Julius, a small understated gay bar in the West Village, could soon become a historic site for its important role in the gay right’s movement.
The Gov. Andrew Cuomo’s office made the announcement on Wednesday saying that Julius and a list of 18 additional proposed properties, resources and districts to the State and National Registers of Historic Places represent New York’s “rich and diverse heritage.”
Julius, which sits on the corner of West 10th Street and Waverly Place, is often described as “one of the city’s oldest bars in continuous operation.”
The proposal for historic recognition explains the bar was the site “of an important 1966 event in the early modern gay rights movement in which activists organized what became known as a ‘sip-in’ to successfully challenge New York State Liquor Authority regulations that prohibited bars from serving drinks to known or suspected gay men or lesbians.”
The Greenwich Village Society for Historic Preservation (GVSHP) expands on the history on its website saying:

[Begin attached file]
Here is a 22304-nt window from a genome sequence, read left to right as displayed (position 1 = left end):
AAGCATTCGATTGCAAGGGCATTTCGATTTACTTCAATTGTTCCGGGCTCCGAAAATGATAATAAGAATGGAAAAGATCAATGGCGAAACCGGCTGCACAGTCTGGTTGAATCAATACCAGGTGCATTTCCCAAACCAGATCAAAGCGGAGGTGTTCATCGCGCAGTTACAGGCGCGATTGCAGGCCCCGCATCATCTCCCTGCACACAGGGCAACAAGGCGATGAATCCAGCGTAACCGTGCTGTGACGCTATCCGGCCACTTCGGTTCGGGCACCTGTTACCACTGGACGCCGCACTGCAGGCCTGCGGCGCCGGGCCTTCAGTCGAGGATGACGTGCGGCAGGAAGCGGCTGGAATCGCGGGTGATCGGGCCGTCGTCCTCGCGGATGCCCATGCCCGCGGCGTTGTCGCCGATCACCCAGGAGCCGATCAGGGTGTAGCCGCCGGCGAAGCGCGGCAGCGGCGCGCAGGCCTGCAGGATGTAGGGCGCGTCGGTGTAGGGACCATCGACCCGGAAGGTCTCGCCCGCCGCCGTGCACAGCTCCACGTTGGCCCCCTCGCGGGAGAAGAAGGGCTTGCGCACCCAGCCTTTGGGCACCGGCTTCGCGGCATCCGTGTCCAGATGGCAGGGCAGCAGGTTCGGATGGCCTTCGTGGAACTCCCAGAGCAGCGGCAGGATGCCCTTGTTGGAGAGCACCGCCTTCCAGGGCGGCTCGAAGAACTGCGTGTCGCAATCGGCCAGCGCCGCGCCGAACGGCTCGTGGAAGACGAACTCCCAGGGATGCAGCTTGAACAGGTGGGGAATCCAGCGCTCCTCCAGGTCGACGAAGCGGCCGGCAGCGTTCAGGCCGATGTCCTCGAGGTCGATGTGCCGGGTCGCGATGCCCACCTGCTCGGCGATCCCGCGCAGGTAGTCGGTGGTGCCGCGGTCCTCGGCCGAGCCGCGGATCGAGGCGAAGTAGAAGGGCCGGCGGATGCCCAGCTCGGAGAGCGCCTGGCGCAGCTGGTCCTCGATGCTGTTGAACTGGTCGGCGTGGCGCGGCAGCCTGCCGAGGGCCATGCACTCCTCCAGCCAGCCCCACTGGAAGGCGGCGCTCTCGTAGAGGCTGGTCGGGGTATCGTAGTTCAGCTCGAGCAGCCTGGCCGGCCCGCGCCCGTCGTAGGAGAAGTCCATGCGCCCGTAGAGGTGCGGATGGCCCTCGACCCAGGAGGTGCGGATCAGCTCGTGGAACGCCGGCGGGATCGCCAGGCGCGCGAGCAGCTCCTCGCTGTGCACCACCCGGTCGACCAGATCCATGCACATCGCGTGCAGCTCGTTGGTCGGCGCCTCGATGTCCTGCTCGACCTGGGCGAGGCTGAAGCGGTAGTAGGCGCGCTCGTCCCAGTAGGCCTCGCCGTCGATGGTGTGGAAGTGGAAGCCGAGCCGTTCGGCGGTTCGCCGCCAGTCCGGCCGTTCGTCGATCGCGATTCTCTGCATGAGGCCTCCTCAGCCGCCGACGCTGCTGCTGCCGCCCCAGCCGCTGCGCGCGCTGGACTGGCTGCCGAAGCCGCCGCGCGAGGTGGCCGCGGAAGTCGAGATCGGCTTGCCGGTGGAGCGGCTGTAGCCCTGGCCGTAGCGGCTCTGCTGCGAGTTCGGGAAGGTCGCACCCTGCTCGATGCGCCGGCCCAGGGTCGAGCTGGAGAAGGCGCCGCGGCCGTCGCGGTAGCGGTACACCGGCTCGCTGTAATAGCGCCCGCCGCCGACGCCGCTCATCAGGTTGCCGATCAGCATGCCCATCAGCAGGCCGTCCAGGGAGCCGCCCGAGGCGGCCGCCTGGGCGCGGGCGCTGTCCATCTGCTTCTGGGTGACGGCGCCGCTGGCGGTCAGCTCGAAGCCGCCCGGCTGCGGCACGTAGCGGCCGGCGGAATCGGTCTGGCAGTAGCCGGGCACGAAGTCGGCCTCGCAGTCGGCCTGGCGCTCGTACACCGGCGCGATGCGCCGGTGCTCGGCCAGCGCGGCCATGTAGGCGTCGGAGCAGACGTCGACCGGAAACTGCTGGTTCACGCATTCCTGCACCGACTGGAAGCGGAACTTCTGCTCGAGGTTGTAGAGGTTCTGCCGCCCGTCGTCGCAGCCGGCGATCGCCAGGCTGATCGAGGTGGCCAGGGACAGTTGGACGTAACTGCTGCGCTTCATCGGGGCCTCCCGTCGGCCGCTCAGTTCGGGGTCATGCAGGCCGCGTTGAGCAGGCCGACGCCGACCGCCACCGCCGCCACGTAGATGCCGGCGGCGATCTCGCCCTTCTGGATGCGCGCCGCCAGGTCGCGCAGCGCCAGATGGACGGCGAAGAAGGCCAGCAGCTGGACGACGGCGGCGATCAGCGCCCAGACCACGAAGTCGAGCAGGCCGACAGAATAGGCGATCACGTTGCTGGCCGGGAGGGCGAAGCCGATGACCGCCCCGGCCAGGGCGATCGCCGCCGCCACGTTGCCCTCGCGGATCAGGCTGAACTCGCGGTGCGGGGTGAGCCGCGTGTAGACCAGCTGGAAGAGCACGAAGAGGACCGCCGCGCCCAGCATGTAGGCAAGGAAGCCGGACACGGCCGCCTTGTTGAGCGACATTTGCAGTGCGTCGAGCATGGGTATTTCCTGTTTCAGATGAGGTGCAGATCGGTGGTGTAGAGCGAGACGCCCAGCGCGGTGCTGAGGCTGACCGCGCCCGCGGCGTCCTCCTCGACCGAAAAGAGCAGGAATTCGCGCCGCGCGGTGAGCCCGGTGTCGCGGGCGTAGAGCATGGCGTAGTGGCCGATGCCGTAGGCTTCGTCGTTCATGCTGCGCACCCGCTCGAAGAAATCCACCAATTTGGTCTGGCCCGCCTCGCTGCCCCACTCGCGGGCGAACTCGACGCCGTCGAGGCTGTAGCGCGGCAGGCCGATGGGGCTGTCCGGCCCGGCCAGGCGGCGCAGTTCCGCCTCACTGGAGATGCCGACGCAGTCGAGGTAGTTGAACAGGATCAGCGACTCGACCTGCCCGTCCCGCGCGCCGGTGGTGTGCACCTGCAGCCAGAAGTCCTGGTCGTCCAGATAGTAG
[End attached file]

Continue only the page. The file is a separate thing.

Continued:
“The story goes that members of the New York City Mattachine Society, a national gay rights organization taking inspiration from the civil rights sit-ins of the South, decided to challenge the regulation that prohibited bars from servings gay clients. With reporters in tow, four activists declared they were gay and asked to be served at Julius’. While Julius’ was a historically gay bar, they had recently been raided, which meant they were under observation. Their denial of service helped launch a court case, which declared that the New York State Liquor Authority could not stop service to gay patrons.”
The GVSHP also includes a clip from a New York Time’s article covering the incident, which refers to three men involved as “deviates.”
Times sure have changed, haven’t they?
This “sip-in” pre-dates a more well-known moment in the gay rights movement, the Stonewall Riots of 1969, named after another Greenwich village gay bar the Stonewall Inn, which happens to sit a short distance from Julius.